After Top Bureaucrat And Family's Suicide, CBI Says Don't Blame Us

Suicide notes by top bureaucrat BK Bansal, who was 59, and his son, Yogesh, named five CBI officials who they said had harassed them and tortured and abused the women in the family

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After Top Bureaucrat And Family's Suicide, CBI Says Don't Blame Us

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In September 2016, BK Bansal was found hanging from a ceiling fan in his house along with his son

New Delhi: 

Highlights

  1. Top bureaucrat killed himself along with family last year in Delhi
  2. Alleged harassment by CBI which was investigating him for graft
  3. CBI's report says 5 officers named in suicide notes are innocent
A year after a top bureaucrat and his entire family committed suicide in their flat in East Delhi, the CBI has concluded that none of its officials harassed or humiliated the Bansals during an investigation into an alleged kickback paid to the official.

In September 2016, BK Bansal was found hanging from a ceiling fan in his apartment along with his son, Yogesh. Two months earlier, Mr Bansal's wife and daughter had killed themselves in the same flat after he was arrested on charges of accepting a bribe from a pharmaceutical company that was allegedly trying to buy its way out of an investigation.

Suicide notes by Mr Bansal, who was 59, and his son, Yogesh, named five CBI officials who they said had harassed them and tortured and abused the women in the family.

The CBI said that CCTV footage of Yogesh Bansal and his mother visiting as many as 20 bank lockers just days before the women committed suicide suggested unnatural financial activity. They also claimed that two days before the men hanged themselves, Yogesh Bansal had disclosed to tax officers that he had about two crores of black money in cash.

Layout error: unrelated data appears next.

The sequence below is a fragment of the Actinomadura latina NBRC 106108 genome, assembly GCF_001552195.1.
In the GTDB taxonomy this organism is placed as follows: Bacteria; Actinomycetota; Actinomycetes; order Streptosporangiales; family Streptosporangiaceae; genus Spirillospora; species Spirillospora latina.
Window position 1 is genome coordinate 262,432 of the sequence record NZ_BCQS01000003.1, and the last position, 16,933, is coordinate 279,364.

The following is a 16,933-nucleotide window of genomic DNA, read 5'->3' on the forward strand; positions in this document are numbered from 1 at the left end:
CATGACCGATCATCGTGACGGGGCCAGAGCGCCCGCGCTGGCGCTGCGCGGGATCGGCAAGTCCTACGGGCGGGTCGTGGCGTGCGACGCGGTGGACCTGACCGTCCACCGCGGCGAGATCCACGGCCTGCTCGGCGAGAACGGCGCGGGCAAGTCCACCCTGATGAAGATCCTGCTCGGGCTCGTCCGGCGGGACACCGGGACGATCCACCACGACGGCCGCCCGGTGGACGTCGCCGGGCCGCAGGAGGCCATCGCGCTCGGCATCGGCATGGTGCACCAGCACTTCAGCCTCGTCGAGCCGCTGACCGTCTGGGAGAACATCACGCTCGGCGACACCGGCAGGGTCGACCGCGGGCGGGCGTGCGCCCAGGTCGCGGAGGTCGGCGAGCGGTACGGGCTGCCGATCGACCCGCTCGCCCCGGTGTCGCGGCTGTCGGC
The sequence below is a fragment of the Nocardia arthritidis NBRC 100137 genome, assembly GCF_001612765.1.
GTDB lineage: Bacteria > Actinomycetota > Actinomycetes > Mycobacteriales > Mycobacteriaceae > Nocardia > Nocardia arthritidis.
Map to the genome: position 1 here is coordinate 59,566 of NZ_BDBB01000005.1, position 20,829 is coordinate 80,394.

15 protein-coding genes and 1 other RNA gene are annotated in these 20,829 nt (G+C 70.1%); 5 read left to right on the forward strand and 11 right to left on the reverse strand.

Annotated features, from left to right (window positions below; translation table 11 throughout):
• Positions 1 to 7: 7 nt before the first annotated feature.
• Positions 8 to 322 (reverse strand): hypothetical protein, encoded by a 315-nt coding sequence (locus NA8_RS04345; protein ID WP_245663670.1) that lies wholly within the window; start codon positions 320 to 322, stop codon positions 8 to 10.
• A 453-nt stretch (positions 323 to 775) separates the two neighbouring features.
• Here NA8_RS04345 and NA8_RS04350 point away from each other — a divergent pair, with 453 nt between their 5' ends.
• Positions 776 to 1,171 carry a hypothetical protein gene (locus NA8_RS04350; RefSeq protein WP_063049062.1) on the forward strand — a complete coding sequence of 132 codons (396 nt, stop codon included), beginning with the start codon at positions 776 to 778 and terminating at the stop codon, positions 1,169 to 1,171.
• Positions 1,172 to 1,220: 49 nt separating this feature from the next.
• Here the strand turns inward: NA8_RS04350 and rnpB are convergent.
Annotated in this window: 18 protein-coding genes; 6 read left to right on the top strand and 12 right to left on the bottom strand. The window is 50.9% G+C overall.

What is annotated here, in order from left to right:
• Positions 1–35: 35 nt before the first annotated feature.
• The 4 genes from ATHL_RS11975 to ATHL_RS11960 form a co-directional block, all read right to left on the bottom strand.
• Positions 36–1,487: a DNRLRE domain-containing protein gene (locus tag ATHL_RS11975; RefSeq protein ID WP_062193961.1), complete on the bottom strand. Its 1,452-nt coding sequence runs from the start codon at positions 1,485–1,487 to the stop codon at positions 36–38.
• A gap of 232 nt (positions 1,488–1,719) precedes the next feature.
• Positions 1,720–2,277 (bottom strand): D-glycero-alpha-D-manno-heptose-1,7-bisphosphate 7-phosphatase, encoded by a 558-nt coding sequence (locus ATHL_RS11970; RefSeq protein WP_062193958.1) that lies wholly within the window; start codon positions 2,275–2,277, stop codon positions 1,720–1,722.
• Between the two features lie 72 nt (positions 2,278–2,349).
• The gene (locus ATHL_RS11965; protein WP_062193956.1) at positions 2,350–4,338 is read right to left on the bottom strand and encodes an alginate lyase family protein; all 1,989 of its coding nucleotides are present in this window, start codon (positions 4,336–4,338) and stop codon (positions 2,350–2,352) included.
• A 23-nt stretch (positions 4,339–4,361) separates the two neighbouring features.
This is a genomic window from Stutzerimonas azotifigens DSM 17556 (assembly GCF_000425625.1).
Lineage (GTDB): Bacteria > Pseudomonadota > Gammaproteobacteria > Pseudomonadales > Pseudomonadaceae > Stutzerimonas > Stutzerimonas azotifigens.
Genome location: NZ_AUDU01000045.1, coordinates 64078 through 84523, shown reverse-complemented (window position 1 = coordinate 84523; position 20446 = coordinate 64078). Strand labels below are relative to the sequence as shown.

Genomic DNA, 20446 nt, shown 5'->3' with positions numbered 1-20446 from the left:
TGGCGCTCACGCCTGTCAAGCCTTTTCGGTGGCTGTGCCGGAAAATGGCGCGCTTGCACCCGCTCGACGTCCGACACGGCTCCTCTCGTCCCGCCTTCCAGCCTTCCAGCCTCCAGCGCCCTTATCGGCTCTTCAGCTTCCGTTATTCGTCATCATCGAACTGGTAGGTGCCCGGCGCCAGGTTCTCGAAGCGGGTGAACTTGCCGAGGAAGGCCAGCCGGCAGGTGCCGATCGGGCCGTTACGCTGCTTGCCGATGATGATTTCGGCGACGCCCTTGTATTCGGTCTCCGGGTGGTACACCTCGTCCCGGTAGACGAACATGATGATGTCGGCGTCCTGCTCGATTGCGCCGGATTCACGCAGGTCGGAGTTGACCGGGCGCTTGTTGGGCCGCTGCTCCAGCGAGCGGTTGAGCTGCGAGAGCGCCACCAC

Mr Bansal, 59, was Director General in the Corporate Affairs Ministry. He was being investigated by the CBI and had been released on bail when he killed himself.

The CBI set up a team to investigate the family's suicide as the country's top human rights body and other agencies demanded an explanation for the harassment alleged by the Bansals.
 
cbi office

The CBI in its report said their officers are not to blame

While no CBI official has been held responsible, the Central Vigilance Commission, which investigates corruption among government officials, is working on guidelines for interrogation which will be sent in two months to all investigating agencies.

KV Chaudhary, who heads the top anti-corruption body, told NDTV, "We are exploring the possibility of issuing an SOP which will protect the rights of the accused in criminal investigations."

The CBI in its report says that while the suicide of the Bansal family is "unfortunate", their officers are not to blame.

"How can you expect anything when CBI is itself probing CBI?" said BK Bansal's nephew Vinod Bansal, who lives in Haryana. He said that he had not heard from the agency at all about their conclusion of the probe. "They haven't said anything to us. We are small people but our brother was the Director General of Corporate Affairs. If they didn't pay attention to him, then we are no one. We were waiting for the closure of this probe, we didn't expect anything."
 

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